TUNNEL down deep enough into the 2016-17 Budget papers and a couple of health care nuggets emerge, buried under the increases to the tobacco excise, the Health Care Homes trial and the Healthier Medicare package.
One such shiny morsel is the $20.4 million to be poured into improving the regulation of therapeutic goods in Australia, which will be spent via the Therapeutic Goods Administration (TGA) from 2016–2017 to 2019–2020.
The measure is a response to the Sansom review (Expert panel review of medicines and medical devices regulation) which reported to the government back in July 2015 with a list of 58 recommendations.
MJA InSight understands that the Minister for Health, Sussan Ley, will make a formal response to the Sansom review in the near future, but for now, stakeholders in the health sector must make do with the few details in the Budget papers.
The $20.4 million for regulatory reform will mean that new cancer drugs will enter the market sooner “through new provisional approvals and making greater use of overseas assessments”. New medicines and devices will be approved faster in “certain circumstances” based on criteria “to be developed in consultation with consumers, health professionals and industry”. Advertising regulations will be standardised across medicines and devices, with the TGA powers strengthened.
Other measures include:
- Assessment times will be reduced by up to 3 months through the use of work carried out by comparable overseas regulators.
- There will be greater focus on post-market reporting, including enhanced electronic reporting and a risk communication strategy.
- Commercial bodies approved by the TGA will be allowed to undertake medical device assessments.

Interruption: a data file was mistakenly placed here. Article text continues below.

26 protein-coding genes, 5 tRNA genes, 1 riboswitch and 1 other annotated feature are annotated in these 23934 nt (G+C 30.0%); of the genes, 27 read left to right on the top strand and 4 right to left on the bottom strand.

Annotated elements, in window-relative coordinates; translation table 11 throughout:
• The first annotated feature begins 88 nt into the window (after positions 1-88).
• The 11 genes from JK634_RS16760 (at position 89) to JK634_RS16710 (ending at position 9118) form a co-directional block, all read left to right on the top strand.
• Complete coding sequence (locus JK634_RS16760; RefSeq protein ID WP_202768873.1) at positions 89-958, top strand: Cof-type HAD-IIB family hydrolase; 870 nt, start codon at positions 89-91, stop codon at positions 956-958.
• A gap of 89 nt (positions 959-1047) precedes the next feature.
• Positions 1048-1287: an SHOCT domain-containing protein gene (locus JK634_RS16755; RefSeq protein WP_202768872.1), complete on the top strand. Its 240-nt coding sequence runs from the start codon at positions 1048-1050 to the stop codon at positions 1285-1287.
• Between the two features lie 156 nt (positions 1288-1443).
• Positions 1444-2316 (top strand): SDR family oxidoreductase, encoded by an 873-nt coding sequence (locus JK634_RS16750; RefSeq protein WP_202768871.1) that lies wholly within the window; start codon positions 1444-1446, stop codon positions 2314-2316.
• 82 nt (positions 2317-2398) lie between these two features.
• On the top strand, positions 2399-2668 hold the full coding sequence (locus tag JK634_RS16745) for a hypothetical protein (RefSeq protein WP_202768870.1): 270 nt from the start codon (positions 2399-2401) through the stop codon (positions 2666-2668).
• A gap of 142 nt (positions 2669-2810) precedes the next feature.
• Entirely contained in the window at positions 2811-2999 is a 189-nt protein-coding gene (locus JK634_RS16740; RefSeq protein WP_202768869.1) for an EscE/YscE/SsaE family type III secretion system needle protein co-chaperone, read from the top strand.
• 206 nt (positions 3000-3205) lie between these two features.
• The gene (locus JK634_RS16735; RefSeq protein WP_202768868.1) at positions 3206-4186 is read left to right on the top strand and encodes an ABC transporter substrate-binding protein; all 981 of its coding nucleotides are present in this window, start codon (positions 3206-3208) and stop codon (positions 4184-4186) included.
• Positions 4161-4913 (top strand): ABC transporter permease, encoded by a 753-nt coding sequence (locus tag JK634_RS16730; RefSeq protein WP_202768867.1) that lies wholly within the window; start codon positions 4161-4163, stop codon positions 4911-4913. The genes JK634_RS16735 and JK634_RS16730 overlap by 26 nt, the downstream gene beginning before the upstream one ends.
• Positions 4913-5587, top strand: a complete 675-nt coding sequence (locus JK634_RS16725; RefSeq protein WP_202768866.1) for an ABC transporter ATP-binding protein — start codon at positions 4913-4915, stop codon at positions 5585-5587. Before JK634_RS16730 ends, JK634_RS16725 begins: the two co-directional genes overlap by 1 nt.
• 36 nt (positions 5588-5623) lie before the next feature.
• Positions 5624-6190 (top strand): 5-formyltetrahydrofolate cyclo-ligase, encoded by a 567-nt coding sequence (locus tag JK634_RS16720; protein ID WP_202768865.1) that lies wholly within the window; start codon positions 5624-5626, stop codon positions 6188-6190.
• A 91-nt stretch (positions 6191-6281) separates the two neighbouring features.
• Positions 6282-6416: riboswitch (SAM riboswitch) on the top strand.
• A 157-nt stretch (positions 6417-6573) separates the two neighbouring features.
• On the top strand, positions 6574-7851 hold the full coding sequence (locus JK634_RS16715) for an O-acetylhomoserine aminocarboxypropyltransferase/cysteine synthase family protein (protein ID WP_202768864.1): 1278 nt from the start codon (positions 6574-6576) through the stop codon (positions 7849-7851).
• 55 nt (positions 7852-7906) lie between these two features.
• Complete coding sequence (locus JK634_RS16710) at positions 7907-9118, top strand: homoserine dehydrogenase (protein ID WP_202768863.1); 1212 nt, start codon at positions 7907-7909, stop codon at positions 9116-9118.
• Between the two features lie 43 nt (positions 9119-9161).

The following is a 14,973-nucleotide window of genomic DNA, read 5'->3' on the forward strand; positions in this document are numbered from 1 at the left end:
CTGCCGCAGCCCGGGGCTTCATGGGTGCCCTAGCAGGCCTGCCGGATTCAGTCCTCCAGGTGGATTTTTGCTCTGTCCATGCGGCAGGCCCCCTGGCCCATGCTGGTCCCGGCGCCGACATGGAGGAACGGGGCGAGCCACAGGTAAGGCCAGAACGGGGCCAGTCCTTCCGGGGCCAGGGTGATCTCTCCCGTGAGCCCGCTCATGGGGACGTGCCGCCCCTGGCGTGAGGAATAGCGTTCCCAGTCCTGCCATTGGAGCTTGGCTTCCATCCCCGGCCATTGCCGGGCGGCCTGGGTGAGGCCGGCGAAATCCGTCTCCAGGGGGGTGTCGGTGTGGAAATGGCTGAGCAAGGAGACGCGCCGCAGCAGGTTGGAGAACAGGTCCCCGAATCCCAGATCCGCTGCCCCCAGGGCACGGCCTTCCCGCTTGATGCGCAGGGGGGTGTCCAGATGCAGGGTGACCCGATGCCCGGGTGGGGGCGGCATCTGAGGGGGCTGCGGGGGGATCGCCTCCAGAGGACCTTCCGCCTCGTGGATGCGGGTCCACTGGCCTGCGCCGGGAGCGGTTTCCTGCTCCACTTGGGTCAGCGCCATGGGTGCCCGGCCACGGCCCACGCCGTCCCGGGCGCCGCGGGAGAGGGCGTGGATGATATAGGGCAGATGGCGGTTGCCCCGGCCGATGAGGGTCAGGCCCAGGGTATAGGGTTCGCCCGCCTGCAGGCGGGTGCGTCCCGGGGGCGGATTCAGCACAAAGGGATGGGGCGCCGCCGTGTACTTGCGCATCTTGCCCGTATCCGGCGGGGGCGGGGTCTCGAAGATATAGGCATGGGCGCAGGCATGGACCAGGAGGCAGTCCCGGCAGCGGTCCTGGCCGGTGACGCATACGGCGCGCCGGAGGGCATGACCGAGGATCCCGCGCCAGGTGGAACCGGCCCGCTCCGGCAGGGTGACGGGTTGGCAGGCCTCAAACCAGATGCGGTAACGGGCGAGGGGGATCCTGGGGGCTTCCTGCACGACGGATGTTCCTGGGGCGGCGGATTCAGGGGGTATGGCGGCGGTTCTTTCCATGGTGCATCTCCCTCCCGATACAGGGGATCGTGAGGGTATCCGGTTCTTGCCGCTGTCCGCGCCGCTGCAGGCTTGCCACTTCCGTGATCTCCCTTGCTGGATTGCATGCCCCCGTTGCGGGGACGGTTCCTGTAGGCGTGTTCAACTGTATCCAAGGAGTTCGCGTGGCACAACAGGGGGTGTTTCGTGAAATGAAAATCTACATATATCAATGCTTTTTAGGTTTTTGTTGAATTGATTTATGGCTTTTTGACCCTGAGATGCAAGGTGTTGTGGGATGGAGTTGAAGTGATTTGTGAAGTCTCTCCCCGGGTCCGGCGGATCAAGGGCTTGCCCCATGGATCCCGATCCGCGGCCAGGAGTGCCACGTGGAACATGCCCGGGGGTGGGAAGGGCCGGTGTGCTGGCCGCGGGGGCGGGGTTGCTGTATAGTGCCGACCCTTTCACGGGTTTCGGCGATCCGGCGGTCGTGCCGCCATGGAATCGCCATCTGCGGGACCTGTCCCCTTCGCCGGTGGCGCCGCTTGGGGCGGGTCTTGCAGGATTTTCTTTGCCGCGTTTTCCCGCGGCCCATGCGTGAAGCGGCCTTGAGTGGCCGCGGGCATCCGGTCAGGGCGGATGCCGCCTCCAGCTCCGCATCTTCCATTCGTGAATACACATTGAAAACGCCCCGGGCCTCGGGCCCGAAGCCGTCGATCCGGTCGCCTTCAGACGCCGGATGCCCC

- A catalogue for approved ingredients and permitted indications will be established for use by sponsors and others.
- Sponsors will be able to add medicines and medical devices to the Australian Register of Therapeutic Goods through new approval pathways. The scheduling policy framework will be reviewed in consultation with state and territory governments.
- The government will reduce the number of statutory advisory committees that provide independent expert advice to the TGA from 11 to seven. The new committees will advise on medical, chemical and scientific matters, market approval of new therapeutic goods and product safety issues.
- Appointment of new membership and expert advisors will be made with consideration to requirements for technical expertise and stakeholder representation.
- Pre-approval will be introduced under the Special Access Scheme (Category B) for low-risk products such as those that have specific and well-established patterns of use for patients with a non-terminal condition.
- Changes to design and information technology systems will be drawn from reserves in the TGA Special Account. An increase in TGA fees and charges will not be required.
Professor Ken Harvey, Adjunct Associate Professor in the School of Public Health and Preventive Medicine at Monash University, told MJA InSight that “the devil will be in the details”.
There was no question that “problems of regulatory non-compliance of listed medicines continue”, he said.
In the complementary medicines category, the TGA undertook post-marketing compliance reviews for 330 listed products between January 2015 and February 2016, Professor Harvey said in a personal communication.
Of those products, 208 were picked at random for review and 66% of them were non-compliant; of the remaining 122, targeted as a result of complaints or referrals, 87% were non-compliant, he said.
“So there is certainly a need for enforcement and compliance powers to be strengthened,” Professor Harvey told MJA InSight.
Another Budget nugget – the consolidation of funding for Commonwealth Medical Internships, which will provide 100 additional internships – drew praise from the Australian Medical Students’ Association (AMSA).
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“This is a positive step given the internship crisis is set to continue, with domestic medical graduates in South Australia projected to miss out on internships beginning in 2017,” Elise Buisson, president of AMSA, said in a statement.
There is more to be done, she said. “The next step is to support funding for rural positions for doctors in training so these interns can be retained in rural Australia.
“Rural training positions would bring more young doctors and their families to rural Australia. This directly creates new jobs in these areas and provides rural Australia with increased access to the general physicians and medical specialists they need,” Ms Buisson said.